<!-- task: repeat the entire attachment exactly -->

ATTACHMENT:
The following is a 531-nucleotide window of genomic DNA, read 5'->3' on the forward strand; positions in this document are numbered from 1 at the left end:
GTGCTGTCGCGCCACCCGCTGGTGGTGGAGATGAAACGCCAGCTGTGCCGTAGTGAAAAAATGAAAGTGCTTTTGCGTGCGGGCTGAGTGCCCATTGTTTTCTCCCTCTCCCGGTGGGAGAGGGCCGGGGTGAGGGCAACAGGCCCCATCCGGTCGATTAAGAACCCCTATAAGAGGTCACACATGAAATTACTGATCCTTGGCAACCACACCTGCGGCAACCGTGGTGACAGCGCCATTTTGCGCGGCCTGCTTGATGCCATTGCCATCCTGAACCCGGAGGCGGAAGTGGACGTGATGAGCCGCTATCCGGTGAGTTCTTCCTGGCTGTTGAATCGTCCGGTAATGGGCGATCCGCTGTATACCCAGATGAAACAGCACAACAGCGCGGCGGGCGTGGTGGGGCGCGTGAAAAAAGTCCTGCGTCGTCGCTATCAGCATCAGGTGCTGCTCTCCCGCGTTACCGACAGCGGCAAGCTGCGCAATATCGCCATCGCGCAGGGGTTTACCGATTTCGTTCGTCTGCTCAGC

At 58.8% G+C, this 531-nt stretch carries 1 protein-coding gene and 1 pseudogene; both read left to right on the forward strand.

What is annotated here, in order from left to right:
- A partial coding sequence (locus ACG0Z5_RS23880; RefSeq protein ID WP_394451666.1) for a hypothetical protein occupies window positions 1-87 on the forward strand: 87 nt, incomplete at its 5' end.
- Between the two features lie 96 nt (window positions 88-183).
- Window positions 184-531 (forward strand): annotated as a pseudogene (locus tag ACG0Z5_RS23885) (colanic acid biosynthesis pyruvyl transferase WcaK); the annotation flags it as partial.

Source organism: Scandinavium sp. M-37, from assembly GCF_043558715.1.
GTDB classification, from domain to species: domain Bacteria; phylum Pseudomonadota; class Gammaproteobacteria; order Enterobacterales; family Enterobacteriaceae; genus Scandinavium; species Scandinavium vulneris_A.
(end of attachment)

The following is a 531-nucleotide window of genomic DNA, read 5'->3' on the forward strand; positions in this document are numbered from 1 at the left end:
GTGCTGTCGCGCCACCCGCTGGTGGTGGAGATGAAACGCCAGCTGTGCCGTAGTGAAAAAATGAAAGTGCTTTTGCGTGCGGGCTGAGTGCCCATTGTTTTCTCCCTCTCCCGGTGGGAGAGGGCCGGGGTGAGGGCAACAGGCCCCATCCGGTCGATTAAGAACCCCTATAAGAGGTCACACATGAAATTACTGATCCTTGGCAACCACACCTGCGGCAACCGTGGTGACAGCGCCATTTTGCGCGGCCTGCTTGATGCCATTGCCATCCTGAACCCGGAGGCGGAAGTGGACGTGATGAGCCGCTATCCGGTGAGTTCTTCCTGGCTGTTGAATCGTCCGGTAATGGGCGATCCGCTGTATACCCAGATGAAACAGCACAACAGCGCGGCGGGCGTGGTGGGGCGCGTGAAAAAAGTCCTGCGTCGTCGCTATCAGCATCAGGTGCTGCTCTCCCGCGTTACCGACAGCGGCAAGCTGCGCAATATCGCCATCGCGCAGGGGTTTACCGATTTCGTTCGTCTGCTCAGC

At 58.8% G+C, this 531-nt stretch carries 1 protein-coding gene and 1 pseudogene; both read left to right on the forward strand.

What is annotated here, in order from left to right:
- A partial coding sequence (locus ACG0Z5_RS23880; RefSeq protein ID WP_394451666.1) for a hypothetical protein occupies window positions 1-87 on the forward strand: 87 nt, incomplete at its 5' end.
- Between the two features lie 96 nt (window positions 88-183).
- Window positions 184-531 (forward strand): annotated as a pseudogene (locus tag ACG0Z5_RS23885) (colanic acid biosynthesis pyruvyl transferase WcaK); the annotation flags it as partial.

Source organism: Scandinavium sp. M-37, from assembly GCF_043558715.1.
GTDB classification, from domain to species: domain Bacteria; phylum Pseudomonadota; class Gammaproteobacteria; order Enterobacterales; family Enterobacteriaceae; genus Scandinavium; species Scandinavium vulneris_A.